Since our last report, we’ve seen governments and organizations across the world turn to vaccination mandates and restrictions to fight Covid-19 amidst expanded eligibility for Covid-19 boosters. Despite continued uncertainty on changing regulations, we have continued to see an uptick in workforces returning to offices.
Building on September’s significant RTO gains, office foot traffic jumped another 19% in October. This growth further supports our prediction that past declines had more to do with the summer months than the Delta variant surge.
In the eighth volume of our RTO Tracker Series, we’ve analyzed data from our global customer base to offer workplace leaders insights into emerging workplace trends. Download the full infographic here.
Let’s dive in.
U.S. return-to-office (RTO) maintains momentum in October
Corporate office usage in the U.S. continued its upward trend, building on September’s post-summer return. Key takeaways from this month include:
- The average US office capacity is now at 25% - the highest since the pandemic started.
- Conference room bookings were up 6% compared to September.
- Boston and New York surpassed the national average of employees returning to work (19%) with Boston seeing a 34% increase and NY seeing a 22% increase.
- Bonus surprise: Monday surpassed Friday as the least popular day to work in the office.
With the holiday season right around the corner, workplace leaders should be prepared for these numbers to start trending down. End of year also means employees take time off or opt to work remotely to accommodate holiday travel plans or inclement weather. We anticipate this trend will be similar to the seasonal drop we saw in August.
Global RTO Trends
The US wasn’t the only country to see RTO gains in October – for the first time since the onset of the Delta variant surge, Australia and New Zealand saw an increase in the number of employees returning to offices with capacity expanding to 12% in October.
Office foot traffic continued to rise in Europe. In fact, despite having the highest employee bounce rate which peaked at 60% in summer months, the percentage of workers that came into the office and didn’t return dropped below the US in October.
Additionally, Europe employees spent an average of 5.5 days in the office per month, surpassing the global average. This is indicative of people going into their workplaces on a more regular basis as businesses move forward with a gradual return to the office.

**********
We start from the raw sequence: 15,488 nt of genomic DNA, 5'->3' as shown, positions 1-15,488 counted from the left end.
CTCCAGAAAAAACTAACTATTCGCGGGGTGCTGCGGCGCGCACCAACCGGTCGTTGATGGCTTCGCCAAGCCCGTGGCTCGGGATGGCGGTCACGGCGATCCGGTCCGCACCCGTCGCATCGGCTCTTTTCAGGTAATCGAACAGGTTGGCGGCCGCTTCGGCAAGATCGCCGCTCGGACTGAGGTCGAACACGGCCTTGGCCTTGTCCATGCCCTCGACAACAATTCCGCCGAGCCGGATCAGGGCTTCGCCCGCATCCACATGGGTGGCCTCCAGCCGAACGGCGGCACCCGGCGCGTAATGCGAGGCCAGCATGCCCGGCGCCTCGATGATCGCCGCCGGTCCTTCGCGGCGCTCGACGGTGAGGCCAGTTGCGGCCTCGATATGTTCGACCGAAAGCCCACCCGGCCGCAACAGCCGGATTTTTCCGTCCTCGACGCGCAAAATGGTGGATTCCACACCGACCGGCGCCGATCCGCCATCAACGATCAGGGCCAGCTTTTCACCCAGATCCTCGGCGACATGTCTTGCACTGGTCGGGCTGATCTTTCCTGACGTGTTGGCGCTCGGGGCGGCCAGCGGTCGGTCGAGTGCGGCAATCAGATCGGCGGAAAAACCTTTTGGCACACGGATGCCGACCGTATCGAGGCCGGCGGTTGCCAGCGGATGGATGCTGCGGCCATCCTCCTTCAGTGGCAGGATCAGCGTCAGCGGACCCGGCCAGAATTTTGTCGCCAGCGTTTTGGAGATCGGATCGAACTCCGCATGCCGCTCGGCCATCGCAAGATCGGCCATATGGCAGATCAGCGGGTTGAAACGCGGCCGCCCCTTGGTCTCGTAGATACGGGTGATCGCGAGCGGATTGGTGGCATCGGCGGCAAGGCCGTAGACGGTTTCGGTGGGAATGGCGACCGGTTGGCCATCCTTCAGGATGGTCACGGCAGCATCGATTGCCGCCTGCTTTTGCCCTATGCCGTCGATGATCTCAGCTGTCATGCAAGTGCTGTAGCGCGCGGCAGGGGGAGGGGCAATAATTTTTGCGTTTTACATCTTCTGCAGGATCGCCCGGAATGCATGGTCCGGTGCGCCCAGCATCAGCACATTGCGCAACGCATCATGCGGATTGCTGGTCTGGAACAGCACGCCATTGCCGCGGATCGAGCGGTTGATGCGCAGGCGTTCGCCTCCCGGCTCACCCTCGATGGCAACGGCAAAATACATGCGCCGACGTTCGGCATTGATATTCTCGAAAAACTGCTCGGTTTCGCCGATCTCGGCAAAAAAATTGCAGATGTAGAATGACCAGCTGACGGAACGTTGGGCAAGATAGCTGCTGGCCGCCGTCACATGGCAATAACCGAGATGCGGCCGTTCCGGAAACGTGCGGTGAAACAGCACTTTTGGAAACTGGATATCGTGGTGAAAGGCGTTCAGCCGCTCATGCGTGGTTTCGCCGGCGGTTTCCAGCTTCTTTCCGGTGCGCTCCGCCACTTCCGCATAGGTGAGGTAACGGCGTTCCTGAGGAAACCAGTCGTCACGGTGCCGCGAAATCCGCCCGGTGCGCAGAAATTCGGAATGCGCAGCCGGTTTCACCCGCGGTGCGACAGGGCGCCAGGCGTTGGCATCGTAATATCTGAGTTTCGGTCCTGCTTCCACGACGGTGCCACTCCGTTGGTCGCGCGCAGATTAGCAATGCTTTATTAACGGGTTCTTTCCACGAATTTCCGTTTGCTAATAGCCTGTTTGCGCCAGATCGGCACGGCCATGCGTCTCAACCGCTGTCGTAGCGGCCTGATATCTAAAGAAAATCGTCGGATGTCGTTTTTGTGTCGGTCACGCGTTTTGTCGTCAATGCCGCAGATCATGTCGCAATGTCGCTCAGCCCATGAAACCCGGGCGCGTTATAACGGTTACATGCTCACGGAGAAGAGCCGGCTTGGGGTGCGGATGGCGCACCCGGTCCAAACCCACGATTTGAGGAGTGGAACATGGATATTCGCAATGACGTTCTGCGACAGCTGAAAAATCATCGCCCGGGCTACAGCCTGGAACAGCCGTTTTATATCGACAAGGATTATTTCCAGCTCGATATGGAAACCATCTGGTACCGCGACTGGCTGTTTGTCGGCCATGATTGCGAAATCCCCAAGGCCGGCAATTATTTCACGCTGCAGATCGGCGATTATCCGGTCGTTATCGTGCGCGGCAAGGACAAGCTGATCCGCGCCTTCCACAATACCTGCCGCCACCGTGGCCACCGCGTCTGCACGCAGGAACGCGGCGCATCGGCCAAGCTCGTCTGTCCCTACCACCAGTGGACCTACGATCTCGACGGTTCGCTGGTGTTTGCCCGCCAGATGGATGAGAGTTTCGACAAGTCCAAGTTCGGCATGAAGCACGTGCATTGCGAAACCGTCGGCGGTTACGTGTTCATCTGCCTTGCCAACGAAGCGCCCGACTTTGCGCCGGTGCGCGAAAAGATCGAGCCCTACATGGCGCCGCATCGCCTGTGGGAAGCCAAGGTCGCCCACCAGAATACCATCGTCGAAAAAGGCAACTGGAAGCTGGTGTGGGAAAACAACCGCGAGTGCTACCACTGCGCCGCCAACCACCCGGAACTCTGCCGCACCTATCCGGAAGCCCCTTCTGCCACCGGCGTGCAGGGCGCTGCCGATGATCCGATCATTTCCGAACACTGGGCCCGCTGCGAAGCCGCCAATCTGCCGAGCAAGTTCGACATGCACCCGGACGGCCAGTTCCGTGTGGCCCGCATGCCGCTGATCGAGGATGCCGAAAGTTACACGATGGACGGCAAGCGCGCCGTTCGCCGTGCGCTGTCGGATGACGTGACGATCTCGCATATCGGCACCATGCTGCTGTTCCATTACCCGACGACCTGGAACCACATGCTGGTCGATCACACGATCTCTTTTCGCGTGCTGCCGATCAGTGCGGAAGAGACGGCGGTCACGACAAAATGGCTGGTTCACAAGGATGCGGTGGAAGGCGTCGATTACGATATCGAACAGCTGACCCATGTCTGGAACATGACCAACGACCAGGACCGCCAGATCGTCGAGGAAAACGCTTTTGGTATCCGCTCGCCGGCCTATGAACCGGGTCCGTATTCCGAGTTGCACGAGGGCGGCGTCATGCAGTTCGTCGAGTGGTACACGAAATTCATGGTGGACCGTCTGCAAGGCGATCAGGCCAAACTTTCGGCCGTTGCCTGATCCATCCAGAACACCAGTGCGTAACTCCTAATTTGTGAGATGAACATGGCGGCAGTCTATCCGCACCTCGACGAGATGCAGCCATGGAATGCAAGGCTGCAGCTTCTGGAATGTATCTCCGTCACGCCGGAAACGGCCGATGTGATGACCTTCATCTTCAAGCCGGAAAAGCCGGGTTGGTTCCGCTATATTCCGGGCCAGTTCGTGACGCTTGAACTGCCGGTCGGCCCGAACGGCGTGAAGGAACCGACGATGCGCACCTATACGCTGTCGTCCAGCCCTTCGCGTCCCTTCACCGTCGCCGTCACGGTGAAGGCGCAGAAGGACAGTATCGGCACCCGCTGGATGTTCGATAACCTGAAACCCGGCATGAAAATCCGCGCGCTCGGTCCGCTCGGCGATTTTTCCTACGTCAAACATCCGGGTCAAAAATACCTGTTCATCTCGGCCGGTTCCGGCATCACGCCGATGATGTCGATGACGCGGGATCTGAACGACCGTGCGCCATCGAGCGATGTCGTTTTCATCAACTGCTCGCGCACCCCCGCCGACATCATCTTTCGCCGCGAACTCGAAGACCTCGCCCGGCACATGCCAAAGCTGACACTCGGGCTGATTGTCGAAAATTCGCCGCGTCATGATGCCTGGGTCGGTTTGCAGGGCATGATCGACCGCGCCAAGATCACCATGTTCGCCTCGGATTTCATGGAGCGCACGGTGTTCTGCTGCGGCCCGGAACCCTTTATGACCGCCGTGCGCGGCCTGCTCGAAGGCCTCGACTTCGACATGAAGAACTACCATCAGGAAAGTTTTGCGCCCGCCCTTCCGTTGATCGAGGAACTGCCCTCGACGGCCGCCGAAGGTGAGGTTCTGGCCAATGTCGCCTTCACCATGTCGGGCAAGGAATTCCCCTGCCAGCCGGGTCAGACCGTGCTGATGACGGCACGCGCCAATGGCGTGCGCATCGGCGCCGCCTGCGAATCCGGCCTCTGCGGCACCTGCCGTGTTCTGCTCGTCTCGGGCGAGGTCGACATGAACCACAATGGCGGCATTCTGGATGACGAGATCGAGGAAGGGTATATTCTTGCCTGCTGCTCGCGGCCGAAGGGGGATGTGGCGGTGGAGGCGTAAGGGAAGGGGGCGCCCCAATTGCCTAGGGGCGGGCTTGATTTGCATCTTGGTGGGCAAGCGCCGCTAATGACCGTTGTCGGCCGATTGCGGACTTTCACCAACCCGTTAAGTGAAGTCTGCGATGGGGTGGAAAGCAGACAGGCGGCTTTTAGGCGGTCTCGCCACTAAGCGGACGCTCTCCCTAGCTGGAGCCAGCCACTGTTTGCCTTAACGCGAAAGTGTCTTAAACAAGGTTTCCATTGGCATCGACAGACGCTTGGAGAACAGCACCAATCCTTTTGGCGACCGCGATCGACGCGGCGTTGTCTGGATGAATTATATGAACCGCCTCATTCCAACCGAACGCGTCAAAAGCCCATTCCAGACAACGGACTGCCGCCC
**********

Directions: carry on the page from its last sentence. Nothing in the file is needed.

Industry trends: Media & Telecom return
While IT continues to be a big driver of office returns, we identified some interesting new workplace trends when looking at the industry data this month. Some important stats from October to note:
- Media and Telecom more than doubled the number of employees in the office in October and accounted for the largest gain in desk bookings
- Real Estate saw a 15% drop in the average number of employees returning
- Government took the lead in how often employees come into the office (about 3x every two weeks)
- Healthcare saw employee bounce rate skyrocket, with a surprising 50% of employees only returning to work once in October.
- This could be the result of refusal to comply with vaccination mandates ahead of deadlines and growing levels of burnout among workers at healthcare organizations.
The future of flexible work
As organizations grapple with accommodating new regulations and guidelines, it has become evident that flexibility is a central ingredient to building a productive and engaged workforce.
With global RTO momentum gaining steam for the second month in a row, it’s more important than ever that leaders have insight into how their employees are using the office and its resources to enhance the workplace experience for today’s distributed workforce.
Do you have the tools in place to ensure a successful transition to flexible work? Schedule a free Robin demo today to find out.